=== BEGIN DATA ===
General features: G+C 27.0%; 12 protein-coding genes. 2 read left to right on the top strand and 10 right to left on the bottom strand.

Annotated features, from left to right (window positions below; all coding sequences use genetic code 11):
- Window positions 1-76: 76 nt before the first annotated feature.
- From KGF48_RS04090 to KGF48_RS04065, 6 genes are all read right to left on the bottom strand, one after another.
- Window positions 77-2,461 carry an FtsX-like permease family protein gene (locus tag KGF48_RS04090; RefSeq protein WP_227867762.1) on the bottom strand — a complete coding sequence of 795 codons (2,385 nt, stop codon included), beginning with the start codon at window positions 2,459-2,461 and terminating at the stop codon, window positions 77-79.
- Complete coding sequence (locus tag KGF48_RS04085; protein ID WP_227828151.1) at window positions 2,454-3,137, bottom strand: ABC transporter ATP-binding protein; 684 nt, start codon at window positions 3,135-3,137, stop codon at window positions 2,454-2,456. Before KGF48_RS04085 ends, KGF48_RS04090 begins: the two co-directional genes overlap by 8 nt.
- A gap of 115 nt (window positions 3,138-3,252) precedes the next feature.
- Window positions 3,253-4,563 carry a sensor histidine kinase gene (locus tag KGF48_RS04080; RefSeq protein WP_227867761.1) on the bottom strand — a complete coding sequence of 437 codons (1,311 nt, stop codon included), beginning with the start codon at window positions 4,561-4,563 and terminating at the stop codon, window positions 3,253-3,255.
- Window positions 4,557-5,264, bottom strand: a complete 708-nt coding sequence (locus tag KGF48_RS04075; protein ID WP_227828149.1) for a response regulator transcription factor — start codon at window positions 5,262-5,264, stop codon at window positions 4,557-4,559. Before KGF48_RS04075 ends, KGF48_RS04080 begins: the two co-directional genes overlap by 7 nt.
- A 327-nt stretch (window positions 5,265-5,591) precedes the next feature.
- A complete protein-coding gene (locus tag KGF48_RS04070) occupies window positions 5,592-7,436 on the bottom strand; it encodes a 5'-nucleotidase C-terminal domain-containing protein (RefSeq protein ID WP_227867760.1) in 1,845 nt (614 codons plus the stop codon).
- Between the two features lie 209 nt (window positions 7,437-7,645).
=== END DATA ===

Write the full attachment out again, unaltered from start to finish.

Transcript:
General features: G+C 27.0%; 12 protein-coding genes. 2 read left to right on the top strand and 10 right to left on the bottom strand.

Annotated features, from left to right (window positions below; all coding sequences use genetic code 11):
- Window positions 1-76: 76 nt before the first annotated feature.
- From KGF48_RS04090 to KGF48_RS04065, 6 genes are all read right to left on the bottom strand, one after another.
- Window positions 77-2,461 carry an FtsX-like permease family protein gene (locus tag KGF48_RS04090; RefSeq protein WP_227867762.1) on the bottom strand — a complete coding sequence of 795 codons (2,385 nt, stop codon included), beginning with the start codon at window positions 2,459-2,461 and terminating at the stop codon, window positions 77-79.
- Complete coding sequence (locus tag KGF48_RS04085; protein ID WP_227828151.1) at window positions 2,454-3,137, bottom strand: ABC transporter ATP-binding protein; 684 nt, start codon at window positions 3,135-3,137, stop codon at window positions 2,454-2,456. Before KGF48_RS04085 ends, KGF48_RS04090 begins: the two co-directional genes overlap by 8 nt.
- A gap of 115 nt (window positions 3,138-3,252) precedes the next feature.
- Window positions 3,253-4,563 carry a sensor histidine kinase gene (locus tag KGF48_RS04080; RefSeq protein WP_227867761.1) on the bottom strand — a complete coding sequence of 437 codons (1,311 nt, stop codon included), beginning with the start codon at window positions 4,561-4,563 and terminating at the stop codon, window positions 3,253-3,255.
- Window positions 4,557-5,264, bottom strand: a complete 708-nt coding sequence (locus tag KGF48_RS04075; protein ID WP_227828149.1) for a response regulator transcription factor — start codon at window positions 5,262-5,264, stop codon at window positions 4,557-4,559. Before KGF48_RS04075 ends, KGF48_RS04080 begins: the two co-directional genes overlap by 7 nt.
- A 327-nt stretch (window positions 5,265-5,591) precedes the next feature.
- A complete protein-coding gene (locus tag KGF48_RS04070) occupies window positions 5,592-7,436 on the bottom strand; it encodes a 5'-nucleotidase C-terminal domain-containing protein (RefSeq protein ID WP_227867760.1) in 1,845 nt (614 codons plus the stop codon).
- Between the two features lie 209 nt (window positions 7,437-7,645).